Barely 48 hours after leading Russia to gold at the European championships in Spain, Kirilenko seemingly wrote a blog post on the Russian Web site Sport Today that he was ready to leave Utah after six seasons.
"In a week, I need to join the Utah Jazz again, but quite frankly, I'm not really happy about that," wrote Kirilenko, who was named MVP of the EuroBasket tournament. "The past season was bad for me and I was really disappointed.
"I've thought about it a lot and I came to a decision. I want to leave Utah Jazz. The European championships that just ended became sort of a test for me and now I think I know what I want to do."
Kirilenko also revealed that he talked to Kevin O'Connor, the Jazz's senior vice president of basketball operations, a few weeks ago and asked to be traded.
O'Connor said Tuesday that he had spoken with Kirilenko but declined to comment on what was said.
"What you're trying to do is overall look at the success he's had with us," O'Connor said. "He has a long-term contract with us and I don't think we would have given him a contract like that if we weren't confident he'd be here."
w=8.4 Kirilenko is required to report for camp by Oct. 1 and O'Connor said, "We explained to him when everybody was supposed to be back and we expect him to be here."
The Jazz would face sizable obstacles in trying to trade Kirilenko, their highest-paid player owed $63 million through the 2010-11 season. They also face untold distractions as they open the season trying to build off a conference finals appearance.
Of his conversation with O'Connor, Kirilenko wrote, "I told him that I don't see myself in the team and want to leave." He added: "I don't want myself and my contract to be a burden for the club. I want the club to continue in its own direction."
But Kirilenko wrote that he hadn't heard back from O'Connor or the organization in a week, which he took as a sign of disrespect.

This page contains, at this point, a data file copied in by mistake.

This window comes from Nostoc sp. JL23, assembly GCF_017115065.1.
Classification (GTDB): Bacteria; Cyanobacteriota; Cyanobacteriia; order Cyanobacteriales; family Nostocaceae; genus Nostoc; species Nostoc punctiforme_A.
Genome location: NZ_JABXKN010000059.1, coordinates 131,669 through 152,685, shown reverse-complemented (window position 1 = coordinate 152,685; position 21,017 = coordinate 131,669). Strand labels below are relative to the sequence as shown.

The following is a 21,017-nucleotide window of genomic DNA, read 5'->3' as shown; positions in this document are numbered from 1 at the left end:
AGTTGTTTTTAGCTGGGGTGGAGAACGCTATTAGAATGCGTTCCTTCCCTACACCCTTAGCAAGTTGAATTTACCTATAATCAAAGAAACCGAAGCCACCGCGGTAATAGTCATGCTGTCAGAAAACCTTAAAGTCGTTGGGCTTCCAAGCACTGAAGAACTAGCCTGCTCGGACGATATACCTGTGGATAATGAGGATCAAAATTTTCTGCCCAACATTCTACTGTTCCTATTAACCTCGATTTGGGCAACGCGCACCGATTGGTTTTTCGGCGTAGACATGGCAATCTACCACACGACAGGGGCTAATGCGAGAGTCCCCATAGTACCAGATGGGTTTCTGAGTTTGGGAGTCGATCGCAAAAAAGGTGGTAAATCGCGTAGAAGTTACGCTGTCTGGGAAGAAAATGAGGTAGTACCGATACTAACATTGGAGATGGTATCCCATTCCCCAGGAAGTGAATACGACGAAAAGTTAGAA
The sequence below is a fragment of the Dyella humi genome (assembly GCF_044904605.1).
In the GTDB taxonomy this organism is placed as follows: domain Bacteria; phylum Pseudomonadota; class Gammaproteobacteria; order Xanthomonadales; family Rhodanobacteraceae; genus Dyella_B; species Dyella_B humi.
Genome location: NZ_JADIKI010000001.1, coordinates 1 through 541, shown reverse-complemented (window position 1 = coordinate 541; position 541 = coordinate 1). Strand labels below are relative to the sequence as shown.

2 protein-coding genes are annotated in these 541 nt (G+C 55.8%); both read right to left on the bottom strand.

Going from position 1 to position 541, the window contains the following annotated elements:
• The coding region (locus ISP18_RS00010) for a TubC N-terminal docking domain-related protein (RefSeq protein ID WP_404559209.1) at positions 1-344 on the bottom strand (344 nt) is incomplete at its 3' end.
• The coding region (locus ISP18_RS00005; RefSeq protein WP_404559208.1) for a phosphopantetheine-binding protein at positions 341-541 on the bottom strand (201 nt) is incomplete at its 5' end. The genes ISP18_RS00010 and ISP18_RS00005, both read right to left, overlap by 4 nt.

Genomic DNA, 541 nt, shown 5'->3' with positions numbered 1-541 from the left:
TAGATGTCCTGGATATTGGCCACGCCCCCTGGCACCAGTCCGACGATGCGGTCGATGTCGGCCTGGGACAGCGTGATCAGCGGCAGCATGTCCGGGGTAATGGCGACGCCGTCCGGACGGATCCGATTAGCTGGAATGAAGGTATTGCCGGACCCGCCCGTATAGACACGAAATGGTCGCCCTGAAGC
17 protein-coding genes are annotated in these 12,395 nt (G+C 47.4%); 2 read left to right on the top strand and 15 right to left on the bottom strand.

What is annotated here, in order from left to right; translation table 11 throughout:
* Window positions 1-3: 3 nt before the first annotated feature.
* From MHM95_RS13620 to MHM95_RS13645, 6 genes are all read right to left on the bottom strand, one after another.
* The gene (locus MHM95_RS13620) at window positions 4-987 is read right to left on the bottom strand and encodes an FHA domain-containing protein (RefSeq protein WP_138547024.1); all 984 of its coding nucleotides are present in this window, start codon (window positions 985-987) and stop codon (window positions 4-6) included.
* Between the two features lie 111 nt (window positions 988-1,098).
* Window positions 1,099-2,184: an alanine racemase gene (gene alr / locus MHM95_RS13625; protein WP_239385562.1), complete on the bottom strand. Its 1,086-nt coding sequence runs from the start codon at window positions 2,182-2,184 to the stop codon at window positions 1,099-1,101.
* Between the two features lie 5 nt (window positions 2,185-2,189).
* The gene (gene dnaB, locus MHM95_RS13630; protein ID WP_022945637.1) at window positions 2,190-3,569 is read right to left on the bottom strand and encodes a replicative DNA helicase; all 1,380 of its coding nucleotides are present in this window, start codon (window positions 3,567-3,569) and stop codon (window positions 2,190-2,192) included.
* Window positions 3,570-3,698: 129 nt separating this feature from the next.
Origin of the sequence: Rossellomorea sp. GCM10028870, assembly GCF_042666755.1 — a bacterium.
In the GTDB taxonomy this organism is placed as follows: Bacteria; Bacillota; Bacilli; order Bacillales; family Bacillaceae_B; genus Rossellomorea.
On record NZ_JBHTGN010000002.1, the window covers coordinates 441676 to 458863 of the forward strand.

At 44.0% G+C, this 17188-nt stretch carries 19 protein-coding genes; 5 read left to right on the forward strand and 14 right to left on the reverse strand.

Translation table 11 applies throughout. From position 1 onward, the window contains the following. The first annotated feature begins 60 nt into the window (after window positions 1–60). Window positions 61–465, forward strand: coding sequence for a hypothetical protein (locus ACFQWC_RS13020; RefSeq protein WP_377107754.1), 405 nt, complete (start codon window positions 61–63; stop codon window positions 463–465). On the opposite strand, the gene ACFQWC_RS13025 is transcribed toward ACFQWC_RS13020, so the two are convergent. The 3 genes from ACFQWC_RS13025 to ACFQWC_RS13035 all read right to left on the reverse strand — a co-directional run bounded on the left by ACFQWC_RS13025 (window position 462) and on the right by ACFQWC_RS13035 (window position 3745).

"There's no response negative or positive and this silence is just one more evidence of the way they treat me," Kirilenko wrote. "Nevertheless, I'm really hopeful that Utah Jazz leadership will understand that our relationship is over and it's time for us to part ways."
Kirilenko drew contrasts throughout between Jerry Sloan's coaching style and that of Russian coach David Blatt. Kirilenko averaged 18 points and 8.6 rebounds at EuroBasket, reversing course after the worst season of his career with the Jazz.
While crediting Sloan with his growth as a player, Kirilenko wrote that Blatt "helped me to realize a dream." Kirilenko also took issue with Sloan for motivating players through criticism, reminding them of the millions they earn and harping on the mistakes they make.
"Right now, I feel that I'm not growing as a player," Kirilenko wrote. "I'm trying but it doesn't work. I am not allowed. I do not get support from the coach and from the club. I'm convinced that Sloan's methods have a negative impact on me."
w=8.2 Kirilenko was the Jazz's sixth-leading scorer (8.3 points) last season and took just six shots a game, half the number he averaged for Russia.
w=8.4 The 26-year-old forward broke down in tears during the Jazz's first-round playoff series and later voiced his frustration to a Russian newspaper, complaining about feeling ignored in the offense and treated like a rookie, instead of a franchise player.
Jazz owner Larry Miller and Sloan fired back, and the team hoped a summer apart would repair the relationship. At the time Sloan said, "I don't see us changing everything we do for Andrei Kirilenko. I don't see any team in the league doing that."
Trading a player with a maximum contract is complicated to say the least. The Jazz would have to approximately match player salaries in any deal, up to 125 percent plus $100,000 under NBA rules. Kirilenko will make $13.7 million this season.
In what sounded like goodbye, Kirilenko thanked Jazz fans for their support. "I have no doubt they will understand the motives that move me," he wrote.